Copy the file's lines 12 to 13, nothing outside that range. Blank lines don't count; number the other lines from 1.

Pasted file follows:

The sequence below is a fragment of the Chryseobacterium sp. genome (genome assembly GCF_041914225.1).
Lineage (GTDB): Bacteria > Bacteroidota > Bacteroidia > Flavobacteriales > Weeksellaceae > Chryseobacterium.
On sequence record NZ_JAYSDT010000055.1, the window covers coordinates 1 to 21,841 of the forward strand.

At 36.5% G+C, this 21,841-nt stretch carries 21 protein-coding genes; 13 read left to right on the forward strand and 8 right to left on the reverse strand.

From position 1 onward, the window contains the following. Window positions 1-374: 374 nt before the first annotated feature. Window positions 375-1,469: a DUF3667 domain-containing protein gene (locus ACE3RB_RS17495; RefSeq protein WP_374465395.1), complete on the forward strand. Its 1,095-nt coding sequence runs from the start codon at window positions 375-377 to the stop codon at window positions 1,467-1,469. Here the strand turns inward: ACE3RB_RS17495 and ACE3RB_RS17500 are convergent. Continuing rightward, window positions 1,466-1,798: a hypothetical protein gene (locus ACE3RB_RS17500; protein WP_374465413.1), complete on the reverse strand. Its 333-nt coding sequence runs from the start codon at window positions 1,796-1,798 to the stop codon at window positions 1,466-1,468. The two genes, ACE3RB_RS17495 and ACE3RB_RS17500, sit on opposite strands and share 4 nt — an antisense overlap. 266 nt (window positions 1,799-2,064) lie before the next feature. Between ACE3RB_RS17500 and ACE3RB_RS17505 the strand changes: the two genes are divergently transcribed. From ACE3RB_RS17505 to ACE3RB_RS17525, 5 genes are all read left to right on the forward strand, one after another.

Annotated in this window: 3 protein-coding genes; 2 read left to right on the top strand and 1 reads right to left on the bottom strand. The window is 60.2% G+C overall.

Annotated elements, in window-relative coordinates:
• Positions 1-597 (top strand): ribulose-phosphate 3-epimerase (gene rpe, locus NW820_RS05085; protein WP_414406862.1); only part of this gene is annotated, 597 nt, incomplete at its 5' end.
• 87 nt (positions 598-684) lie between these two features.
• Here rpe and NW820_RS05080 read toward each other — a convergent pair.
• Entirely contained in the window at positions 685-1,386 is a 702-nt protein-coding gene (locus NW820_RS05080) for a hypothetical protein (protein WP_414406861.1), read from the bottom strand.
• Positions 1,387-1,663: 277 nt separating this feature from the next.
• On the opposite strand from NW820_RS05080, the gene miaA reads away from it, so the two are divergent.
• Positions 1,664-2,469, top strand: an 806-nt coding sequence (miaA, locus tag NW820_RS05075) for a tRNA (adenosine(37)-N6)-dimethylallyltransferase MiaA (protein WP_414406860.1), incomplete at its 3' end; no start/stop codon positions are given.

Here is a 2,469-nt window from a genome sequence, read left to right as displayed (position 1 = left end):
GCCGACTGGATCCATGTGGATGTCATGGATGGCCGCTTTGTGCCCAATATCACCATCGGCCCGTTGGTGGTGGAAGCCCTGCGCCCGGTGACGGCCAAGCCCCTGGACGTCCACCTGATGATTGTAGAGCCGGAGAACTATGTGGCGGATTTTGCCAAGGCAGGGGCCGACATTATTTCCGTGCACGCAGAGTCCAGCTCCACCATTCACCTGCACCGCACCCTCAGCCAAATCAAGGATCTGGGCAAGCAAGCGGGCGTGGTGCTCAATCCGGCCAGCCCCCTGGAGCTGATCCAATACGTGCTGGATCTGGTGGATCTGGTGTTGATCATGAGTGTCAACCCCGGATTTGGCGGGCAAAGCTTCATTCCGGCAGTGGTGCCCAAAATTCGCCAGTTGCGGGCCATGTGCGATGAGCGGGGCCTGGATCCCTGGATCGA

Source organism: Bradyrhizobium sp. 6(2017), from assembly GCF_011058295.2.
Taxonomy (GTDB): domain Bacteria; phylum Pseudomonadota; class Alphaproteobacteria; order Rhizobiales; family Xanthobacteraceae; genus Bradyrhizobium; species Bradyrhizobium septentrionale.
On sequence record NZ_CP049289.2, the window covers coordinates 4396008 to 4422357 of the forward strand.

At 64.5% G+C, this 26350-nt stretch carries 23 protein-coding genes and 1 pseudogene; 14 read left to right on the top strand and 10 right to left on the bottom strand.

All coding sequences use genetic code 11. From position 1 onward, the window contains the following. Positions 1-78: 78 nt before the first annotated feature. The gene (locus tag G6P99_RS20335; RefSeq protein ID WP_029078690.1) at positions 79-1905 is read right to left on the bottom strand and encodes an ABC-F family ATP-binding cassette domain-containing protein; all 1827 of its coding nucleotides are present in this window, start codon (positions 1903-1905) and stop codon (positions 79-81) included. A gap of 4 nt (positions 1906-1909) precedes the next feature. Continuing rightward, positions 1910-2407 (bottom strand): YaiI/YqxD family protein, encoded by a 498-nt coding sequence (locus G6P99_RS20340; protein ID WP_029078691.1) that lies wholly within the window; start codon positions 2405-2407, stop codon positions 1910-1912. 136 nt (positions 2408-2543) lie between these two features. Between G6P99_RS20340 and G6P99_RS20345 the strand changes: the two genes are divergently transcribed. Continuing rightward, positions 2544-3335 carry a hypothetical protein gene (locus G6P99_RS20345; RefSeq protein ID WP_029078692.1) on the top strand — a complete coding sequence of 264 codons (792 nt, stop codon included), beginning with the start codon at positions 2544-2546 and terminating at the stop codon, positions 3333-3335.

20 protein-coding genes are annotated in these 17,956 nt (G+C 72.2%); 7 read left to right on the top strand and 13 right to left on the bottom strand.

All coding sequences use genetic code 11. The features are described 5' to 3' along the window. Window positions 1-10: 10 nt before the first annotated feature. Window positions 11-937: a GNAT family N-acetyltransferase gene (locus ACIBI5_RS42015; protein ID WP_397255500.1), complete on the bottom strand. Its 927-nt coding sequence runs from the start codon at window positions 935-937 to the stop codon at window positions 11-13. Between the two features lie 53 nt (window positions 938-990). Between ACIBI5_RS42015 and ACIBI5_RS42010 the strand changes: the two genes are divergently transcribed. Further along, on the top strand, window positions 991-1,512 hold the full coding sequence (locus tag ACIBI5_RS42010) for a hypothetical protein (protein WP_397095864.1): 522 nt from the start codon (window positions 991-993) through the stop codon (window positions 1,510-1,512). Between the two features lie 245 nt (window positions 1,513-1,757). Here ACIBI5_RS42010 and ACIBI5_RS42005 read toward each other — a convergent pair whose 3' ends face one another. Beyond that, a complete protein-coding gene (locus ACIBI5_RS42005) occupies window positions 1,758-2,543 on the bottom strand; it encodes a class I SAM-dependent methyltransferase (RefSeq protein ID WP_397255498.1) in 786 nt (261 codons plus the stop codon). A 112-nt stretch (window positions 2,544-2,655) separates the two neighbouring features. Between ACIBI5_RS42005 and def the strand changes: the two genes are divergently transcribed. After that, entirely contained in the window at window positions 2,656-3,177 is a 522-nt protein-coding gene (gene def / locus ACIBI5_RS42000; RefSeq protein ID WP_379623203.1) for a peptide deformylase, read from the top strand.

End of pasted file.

• Positions 1,387-1,663: 277 nt separating this feature from the next.
• On the opposite strand from NW820_RS05080, the gene miaA reads away from it, so the two are divergent.